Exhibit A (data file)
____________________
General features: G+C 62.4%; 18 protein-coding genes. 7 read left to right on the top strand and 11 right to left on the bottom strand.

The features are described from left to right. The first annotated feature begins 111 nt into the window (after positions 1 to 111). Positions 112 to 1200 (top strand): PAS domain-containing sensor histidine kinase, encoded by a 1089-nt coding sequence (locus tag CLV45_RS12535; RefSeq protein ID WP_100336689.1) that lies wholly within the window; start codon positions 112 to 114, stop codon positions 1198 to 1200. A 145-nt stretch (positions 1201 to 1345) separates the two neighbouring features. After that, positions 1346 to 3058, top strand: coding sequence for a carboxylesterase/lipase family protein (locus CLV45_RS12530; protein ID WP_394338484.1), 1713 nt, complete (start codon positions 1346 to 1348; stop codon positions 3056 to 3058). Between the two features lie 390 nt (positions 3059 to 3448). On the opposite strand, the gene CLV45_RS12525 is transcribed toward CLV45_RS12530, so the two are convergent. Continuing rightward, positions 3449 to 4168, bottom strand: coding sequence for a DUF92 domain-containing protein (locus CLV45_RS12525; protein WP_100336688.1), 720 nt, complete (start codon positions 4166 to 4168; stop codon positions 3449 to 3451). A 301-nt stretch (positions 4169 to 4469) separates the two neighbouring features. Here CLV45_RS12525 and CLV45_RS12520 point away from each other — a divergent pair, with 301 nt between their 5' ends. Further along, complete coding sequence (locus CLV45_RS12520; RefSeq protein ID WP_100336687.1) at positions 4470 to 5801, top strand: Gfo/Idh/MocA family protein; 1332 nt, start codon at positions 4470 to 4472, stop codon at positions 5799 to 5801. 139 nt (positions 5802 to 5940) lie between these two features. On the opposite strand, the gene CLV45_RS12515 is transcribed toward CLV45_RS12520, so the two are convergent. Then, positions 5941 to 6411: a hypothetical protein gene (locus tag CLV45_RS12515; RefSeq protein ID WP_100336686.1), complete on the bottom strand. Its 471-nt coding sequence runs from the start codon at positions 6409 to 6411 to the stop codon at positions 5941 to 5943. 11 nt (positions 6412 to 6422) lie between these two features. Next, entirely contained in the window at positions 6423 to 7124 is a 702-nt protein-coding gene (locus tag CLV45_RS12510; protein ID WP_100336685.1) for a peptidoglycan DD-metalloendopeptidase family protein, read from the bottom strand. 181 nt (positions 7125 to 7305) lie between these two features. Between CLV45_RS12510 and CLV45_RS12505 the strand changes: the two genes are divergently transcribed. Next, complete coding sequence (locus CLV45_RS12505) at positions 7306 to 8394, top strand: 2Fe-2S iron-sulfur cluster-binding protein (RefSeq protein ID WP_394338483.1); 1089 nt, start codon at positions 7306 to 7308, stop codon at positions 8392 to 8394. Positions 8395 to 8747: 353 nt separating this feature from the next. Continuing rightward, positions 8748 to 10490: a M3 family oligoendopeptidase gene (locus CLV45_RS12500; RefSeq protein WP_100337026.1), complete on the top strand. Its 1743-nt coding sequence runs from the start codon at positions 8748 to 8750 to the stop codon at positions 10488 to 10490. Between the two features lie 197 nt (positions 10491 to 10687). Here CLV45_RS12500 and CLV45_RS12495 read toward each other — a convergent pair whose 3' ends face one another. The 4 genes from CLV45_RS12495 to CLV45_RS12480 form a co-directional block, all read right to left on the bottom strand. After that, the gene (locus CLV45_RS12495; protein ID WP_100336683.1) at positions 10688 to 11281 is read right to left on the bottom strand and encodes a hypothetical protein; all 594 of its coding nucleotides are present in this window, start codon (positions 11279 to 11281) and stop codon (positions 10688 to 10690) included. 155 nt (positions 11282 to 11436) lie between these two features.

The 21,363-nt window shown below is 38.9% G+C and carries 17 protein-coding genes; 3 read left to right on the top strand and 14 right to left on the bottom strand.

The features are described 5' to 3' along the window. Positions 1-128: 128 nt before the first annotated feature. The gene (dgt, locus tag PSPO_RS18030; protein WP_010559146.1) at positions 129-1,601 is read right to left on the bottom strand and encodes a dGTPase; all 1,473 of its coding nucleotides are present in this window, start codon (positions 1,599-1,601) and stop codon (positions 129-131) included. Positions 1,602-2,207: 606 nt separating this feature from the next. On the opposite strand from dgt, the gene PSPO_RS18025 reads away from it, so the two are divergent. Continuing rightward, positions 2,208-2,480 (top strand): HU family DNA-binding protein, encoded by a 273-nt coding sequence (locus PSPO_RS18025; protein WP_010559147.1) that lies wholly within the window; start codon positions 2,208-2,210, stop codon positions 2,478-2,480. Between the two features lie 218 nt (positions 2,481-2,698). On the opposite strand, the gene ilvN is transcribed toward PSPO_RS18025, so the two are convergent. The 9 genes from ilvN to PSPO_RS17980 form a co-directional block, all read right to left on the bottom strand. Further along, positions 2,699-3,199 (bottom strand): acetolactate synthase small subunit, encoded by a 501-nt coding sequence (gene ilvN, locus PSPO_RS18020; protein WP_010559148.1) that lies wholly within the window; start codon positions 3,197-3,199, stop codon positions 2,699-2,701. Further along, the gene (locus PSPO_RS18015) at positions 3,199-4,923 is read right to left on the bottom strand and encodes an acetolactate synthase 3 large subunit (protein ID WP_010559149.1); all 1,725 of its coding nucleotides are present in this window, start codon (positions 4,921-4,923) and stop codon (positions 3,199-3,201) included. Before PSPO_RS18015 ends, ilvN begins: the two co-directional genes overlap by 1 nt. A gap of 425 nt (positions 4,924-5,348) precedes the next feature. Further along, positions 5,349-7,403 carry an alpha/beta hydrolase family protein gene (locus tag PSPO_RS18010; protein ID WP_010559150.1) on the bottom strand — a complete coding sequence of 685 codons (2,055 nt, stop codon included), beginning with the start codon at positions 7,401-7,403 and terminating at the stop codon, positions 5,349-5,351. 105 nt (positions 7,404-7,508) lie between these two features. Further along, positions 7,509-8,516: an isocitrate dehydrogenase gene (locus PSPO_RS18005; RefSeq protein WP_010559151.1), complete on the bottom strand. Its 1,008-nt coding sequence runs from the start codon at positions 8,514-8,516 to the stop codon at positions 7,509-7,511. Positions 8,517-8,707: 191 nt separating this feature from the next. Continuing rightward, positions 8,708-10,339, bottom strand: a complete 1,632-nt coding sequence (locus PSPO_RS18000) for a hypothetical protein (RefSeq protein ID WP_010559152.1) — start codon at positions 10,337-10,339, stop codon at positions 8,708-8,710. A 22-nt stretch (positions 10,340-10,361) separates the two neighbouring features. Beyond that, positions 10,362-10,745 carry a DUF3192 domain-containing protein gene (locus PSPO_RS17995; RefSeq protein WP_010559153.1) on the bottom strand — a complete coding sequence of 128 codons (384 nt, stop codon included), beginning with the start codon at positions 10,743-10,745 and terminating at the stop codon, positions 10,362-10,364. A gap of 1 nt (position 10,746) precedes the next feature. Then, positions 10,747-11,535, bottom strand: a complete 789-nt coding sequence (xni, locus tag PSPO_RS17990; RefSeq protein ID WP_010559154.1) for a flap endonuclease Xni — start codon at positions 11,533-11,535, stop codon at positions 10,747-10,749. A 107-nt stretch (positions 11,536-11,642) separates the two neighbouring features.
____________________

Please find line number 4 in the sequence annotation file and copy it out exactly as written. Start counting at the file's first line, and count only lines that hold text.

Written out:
The features are described 5' to 3' along the window. Positions 1-128: 128 nt before the first annotated feature. The gene (dgt, locus tag PSPO_RS18030; protein WP_010559146.1) at positions 129-1,601 is read right to left on the bottom strand and encodes a dGTPase; all 1,473 of its coding nucleotides are present in this window, start codon (positions 1,599-1,601) and stop codon (positions 129-131) included. Positions 1,602-2,207: 606 nt separating this feature from the next. On the opposite strand from dgt, the gene PSPO_RS18025 reads away from it, so the two are divergent. Continuing rightward, positions 2,208-2,480 (top strand): HU family DNA-binding protein, encoded by a 273-nt coding sequence (locus PSPO_RS18025; protein WP_010559147.1) that lies wholly within the window; start codon positions 2,208-2,210, stop codon positions 2,478-2,480. Between the two features lie 218 nt (positions 2,481-2,698). On the opposite strand, the gene ilvN is transcribed toward PSPO_RS18025, so the two are convergent. The 9 genes from ilvN to PSPO_RS17980 form a co-directional block, all read right to left on the bottom strand. Further along, positions 2,699-3,199 (bottom strand): acetolactate synthase small subunit, encoded by a 501-nt coding sequence (gene ilvN, locus PSPO_RS18020; protein WP_010559148.1) that lies wholly within the window; start codon positions 3,197-3,199, stop codon positions 2,699-2,701. Further along, the gene (locus PSPO_RS18015) at positions 3,199-4,923 is read right to left on the bottom strand and encodes an acetolactate synthase 3 large subunit (protein ID WP_010559149.1); all 1,725 of its coding nucleotides are present in this window, start codon (positions 4,921-4,923) and stop codon (positions 3,199-3,201) included. Before PSPO_RS18015 ends, ilvN begins: the two co-directional genes overlap by 1 nt. A gap of 425 nt (positions 4,924-5,348) precedes the next feature. Further along, positions 5,349-7,403 carry an alpha/beta hydrolase family protein gene (locus tag PSPO_RS18010; protein ID WP_010559150.1) on the bottom strand — a complete coding sequence of 685 codons (2,055 nt, stop codon included), beginning with the start codon at positions 7,401-7,403 and terminating at the stop codon, positions 5,349-5,351. 105 nt (positions 7,404-7,508) lie between these two features. Further along, positions 7,509-8,516: an isocitrate dehydrogenase gene (locus PSPO_RS18005; RefSeq protein WP_010559151.1), complete on the bottom strand. Its 1,008-nt coding sequence runs from the start codon at positions 8,514-8,516 to the stop codon at positions 7,509-7,511. Positions 8,517-8,707: 191 nt separating this feature from the next. Continuing rightward, positions 8,708-10,339, bottom strand: a complete 1,632-nt coding sequence (locus PSPO_RS18000) for a hypothetical protein (RefSeq protein ID WP_010559152.1) — start codon at positions 10,337-10,339, stop codon at positions 8,708-8,710. A 22-nt stretch (positions 10,340-10,361) separates the two neighbouring features. Beyond that, positions 10,362-10,745 carry a DUF3192 domain-containing protein gene (locus PSPO_RS17995; RefSeq protein WP_010559153.1) on the bottom strand — a complete coding sequence of 128 codons (384 nt, stop codon included), beginning with the start codon at positions 10,743-10,745 and terminating at the stop codon, positions 10,362-10,364. A gap of 1 nt (position 10,746) precedes the next feature. Then, positions 10,747-11,535, bottom strand: a complete 789-nt coding sequence (xni, locus tag PSPO_RS17990; RefSeq protein ID WP_010559154.1) for a flap endonuclease Xni — start codon at positions 11,533-11,535, stop codon at positions 10,747-10,749. A 107-nt stretch (positions 11,536-11,642) separates the two neighbouring features.